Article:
When algorithm achieves Cycle Convergence Error < .01, algorithm stops (or 100
cycles, whichever comes first)
All Power Ratings normalized in a linear fashion to a top rating value of 100.
The IHSLA method employs two "adjustments" to the standard power rating
scheme. The 10-goal limit factor is employed and the Top Team factor is employed.
The "10-Goal Limit" factor (TGL)
The TGL adjusts the ratings in such a way that a winning team will not gain additional
power points if they win by more than ten goals. Similarly, the defeated team will
not lose power points if they lose by more than ten goals. The IHSLA recognizes
that a ten-goal differential in a game results in many unusual situations such as
a running clock, more substitutions, etc. that may not represent the true performance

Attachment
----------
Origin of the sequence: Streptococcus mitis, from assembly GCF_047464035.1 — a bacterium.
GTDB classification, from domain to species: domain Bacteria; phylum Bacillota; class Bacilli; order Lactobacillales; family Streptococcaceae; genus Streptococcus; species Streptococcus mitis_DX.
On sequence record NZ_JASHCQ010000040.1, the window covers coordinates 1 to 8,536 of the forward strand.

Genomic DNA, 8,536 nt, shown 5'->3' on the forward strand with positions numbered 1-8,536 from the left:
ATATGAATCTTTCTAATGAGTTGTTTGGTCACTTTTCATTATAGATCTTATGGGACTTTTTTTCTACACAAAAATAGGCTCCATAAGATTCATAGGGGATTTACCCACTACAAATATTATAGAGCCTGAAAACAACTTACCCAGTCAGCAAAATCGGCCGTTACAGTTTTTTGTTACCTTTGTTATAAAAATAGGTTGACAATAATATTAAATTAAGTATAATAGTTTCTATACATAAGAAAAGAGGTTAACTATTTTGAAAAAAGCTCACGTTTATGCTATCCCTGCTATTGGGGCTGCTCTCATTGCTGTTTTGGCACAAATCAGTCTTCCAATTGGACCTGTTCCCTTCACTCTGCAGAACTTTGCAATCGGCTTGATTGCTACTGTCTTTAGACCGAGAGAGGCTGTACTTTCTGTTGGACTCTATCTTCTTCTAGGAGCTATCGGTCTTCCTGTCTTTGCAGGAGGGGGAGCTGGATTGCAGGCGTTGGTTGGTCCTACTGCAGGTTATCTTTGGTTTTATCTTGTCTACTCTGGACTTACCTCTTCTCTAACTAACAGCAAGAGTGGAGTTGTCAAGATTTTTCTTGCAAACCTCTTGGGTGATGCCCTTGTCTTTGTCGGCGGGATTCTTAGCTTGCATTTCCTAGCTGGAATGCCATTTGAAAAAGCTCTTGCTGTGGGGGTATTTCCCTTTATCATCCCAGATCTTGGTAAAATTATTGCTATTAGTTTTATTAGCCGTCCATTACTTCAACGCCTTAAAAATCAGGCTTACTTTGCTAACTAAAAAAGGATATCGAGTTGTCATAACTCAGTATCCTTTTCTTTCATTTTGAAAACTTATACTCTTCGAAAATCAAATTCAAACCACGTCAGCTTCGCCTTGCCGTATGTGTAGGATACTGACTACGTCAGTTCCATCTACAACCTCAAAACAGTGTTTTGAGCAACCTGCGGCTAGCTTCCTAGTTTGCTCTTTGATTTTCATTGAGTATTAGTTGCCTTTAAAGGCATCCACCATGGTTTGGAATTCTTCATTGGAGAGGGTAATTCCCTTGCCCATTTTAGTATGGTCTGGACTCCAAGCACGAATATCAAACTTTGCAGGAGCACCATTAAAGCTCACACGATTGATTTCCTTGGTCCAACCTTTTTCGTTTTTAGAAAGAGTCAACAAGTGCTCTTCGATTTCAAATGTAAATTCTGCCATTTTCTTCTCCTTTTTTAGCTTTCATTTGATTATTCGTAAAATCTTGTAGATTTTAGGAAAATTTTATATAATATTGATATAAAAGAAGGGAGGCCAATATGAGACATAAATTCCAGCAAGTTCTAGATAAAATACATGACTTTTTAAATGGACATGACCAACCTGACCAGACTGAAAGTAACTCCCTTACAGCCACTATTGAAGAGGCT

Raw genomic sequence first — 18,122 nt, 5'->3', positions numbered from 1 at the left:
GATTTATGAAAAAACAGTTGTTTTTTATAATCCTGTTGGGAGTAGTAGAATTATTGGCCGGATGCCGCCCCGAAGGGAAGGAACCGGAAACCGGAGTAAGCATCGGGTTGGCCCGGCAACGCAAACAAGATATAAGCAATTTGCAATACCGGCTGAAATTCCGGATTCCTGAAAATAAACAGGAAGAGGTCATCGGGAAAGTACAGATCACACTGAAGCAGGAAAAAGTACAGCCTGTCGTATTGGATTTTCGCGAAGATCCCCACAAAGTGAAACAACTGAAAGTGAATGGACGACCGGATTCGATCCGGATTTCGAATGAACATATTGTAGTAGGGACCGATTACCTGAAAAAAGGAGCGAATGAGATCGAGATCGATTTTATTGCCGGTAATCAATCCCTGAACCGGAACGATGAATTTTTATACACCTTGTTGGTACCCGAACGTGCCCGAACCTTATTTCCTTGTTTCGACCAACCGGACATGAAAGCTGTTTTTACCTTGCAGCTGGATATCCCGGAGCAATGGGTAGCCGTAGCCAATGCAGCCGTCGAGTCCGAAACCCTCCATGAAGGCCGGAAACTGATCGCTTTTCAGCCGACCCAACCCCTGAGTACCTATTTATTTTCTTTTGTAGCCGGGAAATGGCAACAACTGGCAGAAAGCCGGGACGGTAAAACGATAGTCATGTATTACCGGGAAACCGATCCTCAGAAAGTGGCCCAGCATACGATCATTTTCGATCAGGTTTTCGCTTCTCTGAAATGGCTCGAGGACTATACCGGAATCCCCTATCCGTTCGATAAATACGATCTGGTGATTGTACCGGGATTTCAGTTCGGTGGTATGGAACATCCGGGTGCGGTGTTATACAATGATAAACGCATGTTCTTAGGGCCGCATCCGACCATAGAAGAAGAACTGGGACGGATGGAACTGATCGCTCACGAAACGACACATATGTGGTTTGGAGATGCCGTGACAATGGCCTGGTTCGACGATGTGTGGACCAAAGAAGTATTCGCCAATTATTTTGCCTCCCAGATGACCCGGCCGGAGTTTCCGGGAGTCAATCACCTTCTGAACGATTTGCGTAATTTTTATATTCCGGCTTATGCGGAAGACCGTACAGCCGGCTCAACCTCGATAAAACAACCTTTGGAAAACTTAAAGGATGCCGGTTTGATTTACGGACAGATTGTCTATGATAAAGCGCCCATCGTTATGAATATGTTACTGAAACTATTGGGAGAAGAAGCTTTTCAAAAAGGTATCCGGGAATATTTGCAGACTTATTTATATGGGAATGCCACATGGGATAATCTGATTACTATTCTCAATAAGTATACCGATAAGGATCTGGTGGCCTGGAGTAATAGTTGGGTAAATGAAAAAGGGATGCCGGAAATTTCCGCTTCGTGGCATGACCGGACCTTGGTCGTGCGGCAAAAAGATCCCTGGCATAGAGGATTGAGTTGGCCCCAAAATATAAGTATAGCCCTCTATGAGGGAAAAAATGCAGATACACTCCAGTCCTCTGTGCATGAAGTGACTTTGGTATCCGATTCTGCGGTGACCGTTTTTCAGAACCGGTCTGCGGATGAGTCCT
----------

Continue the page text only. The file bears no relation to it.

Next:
of either team. In addition, the TGL removes any incentive for a coach to "run up
the score" merely to improve the team's power rating.
The "Top Team" factor
The scores from various games are not all weighted equally. Games in which the opponent
is highly rated are weighted more heavily than games in which the opponent is rated
lower. This factor provides more power points to the teams with difficult schedules
and reduces the power points for teams with easier schedules. It rewards teams who
win against strong opponents, and it diminishes the rewards for teams who win against
weaker opponents.
Strength of Schedule (SOS)
The SOS rating (not displayed) is a reference to the strength of a team's opponents.
It is calculated from the average power rating for a team's opponents in games